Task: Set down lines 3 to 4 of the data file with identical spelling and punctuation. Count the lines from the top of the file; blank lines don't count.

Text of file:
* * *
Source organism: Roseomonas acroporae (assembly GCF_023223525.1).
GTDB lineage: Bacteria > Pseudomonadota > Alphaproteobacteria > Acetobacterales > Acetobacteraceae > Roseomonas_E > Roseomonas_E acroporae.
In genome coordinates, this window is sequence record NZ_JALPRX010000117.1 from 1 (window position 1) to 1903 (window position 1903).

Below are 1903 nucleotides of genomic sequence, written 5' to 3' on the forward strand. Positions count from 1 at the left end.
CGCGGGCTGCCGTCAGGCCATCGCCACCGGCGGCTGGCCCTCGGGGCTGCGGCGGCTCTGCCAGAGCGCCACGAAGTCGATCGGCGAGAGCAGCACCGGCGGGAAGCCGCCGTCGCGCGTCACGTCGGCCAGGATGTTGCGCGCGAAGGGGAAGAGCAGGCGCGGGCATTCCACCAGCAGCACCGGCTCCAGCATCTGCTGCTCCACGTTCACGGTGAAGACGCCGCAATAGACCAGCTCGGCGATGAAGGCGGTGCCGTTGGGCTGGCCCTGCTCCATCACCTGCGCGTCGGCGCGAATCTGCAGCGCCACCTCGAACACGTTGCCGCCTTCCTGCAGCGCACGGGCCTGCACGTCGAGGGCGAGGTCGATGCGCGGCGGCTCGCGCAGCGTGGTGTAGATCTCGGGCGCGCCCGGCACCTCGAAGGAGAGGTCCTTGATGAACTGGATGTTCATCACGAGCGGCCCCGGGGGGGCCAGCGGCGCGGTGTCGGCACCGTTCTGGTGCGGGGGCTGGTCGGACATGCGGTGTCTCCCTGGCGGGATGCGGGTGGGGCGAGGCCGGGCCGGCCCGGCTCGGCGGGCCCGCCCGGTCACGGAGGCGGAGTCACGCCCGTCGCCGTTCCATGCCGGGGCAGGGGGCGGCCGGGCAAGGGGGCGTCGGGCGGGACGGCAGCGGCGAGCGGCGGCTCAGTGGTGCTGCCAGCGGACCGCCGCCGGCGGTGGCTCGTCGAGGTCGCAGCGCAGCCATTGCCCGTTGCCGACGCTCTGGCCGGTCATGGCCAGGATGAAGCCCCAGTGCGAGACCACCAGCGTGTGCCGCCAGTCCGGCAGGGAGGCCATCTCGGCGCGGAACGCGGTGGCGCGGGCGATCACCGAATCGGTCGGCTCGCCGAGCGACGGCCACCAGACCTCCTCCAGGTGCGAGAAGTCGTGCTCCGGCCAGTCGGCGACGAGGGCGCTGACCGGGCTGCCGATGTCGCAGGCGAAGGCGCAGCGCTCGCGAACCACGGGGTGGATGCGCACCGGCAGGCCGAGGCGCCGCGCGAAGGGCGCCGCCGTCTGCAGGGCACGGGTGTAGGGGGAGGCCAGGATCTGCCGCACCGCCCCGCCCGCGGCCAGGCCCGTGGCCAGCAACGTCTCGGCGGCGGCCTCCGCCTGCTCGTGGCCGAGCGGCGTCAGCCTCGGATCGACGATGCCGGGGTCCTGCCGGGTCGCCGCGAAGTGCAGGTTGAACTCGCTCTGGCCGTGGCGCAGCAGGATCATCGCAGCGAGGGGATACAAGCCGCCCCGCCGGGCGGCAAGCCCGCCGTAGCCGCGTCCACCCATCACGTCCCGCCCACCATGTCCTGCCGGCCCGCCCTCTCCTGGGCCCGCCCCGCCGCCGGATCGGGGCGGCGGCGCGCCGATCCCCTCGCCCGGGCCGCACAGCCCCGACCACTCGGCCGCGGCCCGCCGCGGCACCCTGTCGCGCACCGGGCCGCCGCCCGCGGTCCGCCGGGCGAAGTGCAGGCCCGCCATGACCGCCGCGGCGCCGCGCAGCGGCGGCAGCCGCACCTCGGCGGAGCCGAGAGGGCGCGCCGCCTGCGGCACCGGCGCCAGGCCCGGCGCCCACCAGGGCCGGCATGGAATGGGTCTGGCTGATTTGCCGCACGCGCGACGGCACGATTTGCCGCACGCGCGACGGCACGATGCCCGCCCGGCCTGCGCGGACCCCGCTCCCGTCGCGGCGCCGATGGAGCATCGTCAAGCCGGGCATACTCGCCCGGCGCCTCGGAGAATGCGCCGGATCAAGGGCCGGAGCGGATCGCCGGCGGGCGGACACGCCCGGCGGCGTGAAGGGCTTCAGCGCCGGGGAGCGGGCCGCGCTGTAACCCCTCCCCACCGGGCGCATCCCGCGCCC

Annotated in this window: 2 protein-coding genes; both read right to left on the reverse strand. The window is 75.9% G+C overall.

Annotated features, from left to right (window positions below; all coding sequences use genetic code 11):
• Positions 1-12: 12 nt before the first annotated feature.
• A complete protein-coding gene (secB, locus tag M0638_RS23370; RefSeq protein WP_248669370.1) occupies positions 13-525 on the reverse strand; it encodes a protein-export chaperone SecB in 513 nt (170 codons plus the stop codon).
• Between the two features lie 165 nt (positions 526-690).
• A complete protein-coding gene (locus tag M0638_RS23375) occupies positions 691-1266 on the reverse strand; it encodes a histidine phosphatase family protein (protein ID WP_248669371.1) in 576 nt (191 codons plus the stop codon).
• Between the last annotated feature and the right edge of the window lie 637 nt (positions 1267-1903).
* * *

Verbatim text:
In genome coordinates, this window is sequence record NZ_JALPRX010000117.1 from 1 (window position 1) to 1903 (window position 1903).

Below are 1903 nucleotides of genomic sequence, written 5' to 3' on the forward strand. Positions count from 1 at the left end.